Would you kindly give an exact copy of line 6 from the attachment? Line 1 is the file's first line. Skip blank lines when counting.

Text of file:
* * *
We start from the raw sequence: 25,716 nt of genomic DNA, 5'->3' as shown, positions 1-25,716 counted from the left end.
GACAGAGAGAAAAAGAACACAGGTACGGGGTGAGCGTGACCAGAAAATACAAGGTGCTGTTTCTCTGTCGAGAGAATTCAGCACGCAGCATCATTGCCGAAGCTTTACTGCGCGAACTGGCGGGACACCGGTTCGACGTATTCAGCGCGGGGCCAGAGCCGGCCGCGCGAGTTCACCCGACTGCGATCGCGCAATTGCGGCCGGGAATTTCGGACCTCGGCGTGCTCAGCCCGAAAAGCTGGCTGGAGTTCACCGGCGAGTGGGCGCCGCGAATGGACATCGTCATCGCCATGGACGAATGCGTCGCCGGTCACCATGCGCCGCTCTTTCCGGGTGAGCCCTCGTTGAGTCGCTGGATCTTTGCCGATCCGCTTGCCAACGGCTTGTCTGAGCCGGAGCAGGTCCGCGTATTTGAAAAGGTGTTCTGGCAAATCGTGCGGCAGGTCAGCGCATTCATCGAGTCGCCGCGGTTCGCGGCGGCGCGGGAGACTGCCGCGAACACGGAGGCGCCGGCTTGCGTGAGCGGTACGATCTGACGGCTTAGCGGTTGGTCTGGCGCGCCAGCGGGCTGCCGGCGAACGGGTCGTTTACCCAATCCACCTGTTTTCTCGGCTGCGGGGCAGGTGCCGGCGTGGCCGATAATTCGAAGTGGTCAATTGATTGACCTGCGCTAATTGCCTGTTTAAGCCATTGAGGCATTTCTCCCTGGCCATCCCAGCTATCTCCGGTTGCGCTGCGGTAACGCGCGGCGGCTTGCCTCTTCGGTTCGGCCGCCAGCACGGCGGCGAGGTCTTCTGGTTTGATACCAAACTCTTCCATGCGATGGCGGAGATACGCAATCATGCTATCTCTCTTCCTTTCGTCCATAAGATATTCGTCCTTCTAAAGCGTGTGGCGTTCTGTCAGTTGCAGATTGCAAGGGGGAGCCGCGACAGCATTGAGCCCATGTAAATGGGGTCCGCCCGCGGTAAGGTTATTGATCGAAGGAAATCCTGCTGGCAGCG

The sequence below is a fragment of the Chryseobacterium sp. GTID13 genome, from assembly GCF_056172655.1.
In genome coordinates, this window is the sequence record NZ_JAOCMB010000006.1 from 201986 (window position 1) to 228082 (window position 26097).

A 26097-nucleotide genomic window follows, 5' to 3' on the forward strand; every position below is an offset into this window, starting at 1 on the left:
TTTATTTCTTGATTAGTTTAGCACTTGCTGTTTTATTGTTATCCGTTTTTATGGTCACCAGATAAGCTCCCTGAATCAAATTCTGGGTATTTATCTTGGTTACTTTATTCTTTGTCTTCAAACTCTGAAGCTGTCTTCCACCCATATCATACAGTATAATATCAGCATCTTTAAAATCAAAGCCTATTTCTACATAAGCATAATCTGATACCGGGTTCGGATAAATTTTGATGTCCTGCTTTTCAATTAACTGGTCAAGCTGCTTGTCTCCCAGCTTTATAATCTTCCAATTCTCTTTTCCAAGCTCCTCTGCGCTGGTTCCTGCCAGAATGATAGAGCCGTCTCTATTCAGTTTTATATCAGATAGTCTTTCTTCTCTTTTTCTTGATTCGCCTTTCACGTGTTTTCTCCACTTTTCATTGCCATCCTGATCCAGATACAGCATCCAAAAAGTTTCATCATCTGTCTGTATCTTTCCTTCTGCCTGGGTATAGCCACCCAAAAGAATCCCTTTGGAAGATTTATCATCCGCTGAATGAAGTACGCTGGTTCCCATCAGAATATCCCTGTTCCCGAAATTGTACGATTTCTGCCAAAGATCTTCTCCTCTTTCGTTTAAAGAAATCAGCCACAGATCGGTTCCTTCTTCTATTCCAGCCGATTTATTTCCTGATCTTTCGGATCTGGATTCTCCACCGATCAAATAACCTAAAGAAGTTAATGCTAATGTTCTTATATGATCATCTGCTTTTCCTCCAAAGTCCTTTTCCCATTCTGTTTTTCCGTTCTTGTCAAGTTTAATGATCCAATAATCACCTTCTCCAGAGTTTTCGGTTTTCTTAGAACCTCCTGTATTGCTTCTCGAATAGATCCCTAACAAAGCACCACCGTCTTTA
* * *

TTTATTTCTTGATTAGTTTAGCACTTGCTGTTTTATTGTTATCCGTTTTTATGGTCACCAGATAAGCTCCCTGAATCAAATTCTGGGTATTTATCTTGGTTACTTTATTCTTTGTCTTCAAACTCTGAAGCTGTCTTCCACCCATATCATACAGTATAATATCAGCATCTTTAAAATCAAAGCCTATTTCTACATAAGCATAATCTGATACCGGGTTCGGATAAATTTTGATGTCCTGCTTTTCAATTAACTGGTCAAGCTGCTTGTCTCCCAGCTTTATAATCTTCCAATTCTCTTTTCCAAGCTCCTCTGCGCTGGTTCCTGCCAGAATGATAGAGCCGTCTCTATTCAGTTTTATATCAGATAGTCTTTCTTCTCTTTTTCTTGATTCGCCTTTCACGTGTTTTCTCCACTTTTCATTGCCATCCTGATCCAGATACAGCATCCAAAAAGTTTCATCATCTGTCTGTATCTTTCCTTCTGCCTGGGTATAGCCACCCAAAAGAATCCCTTTGGAAGATTTATCATCCGCTGAATGAAGTACGCTGGTTCCCATCAGAATATCCCTGTTCCCGAAATTGTACGATTTCTGCCAAAGATCTTCTCCTCTTTCGTTTAAAGAAATCAGCCACAGATCGGTTCCTTCTTCTATTCCAGCCGATTTATTTCCTGATCTTTCGGATCTGGATTCTCCACCGATCAAATAACCTAAAGAAGTTAATGCTAATGTTCTTATATGATCATCTGCTTTTCCTCCAAAGTCCTTTTCCCATTCTGTTTTTCCGTTCTTGTCAAGTTTAATGATCCAATAATCACCTTCTCCAGAGTTTTCGGTTTTCTTAGAACCTCCTGTATTGCTTCTCGAATAGATCCCTAACAAAGCACCACCGTCTTTA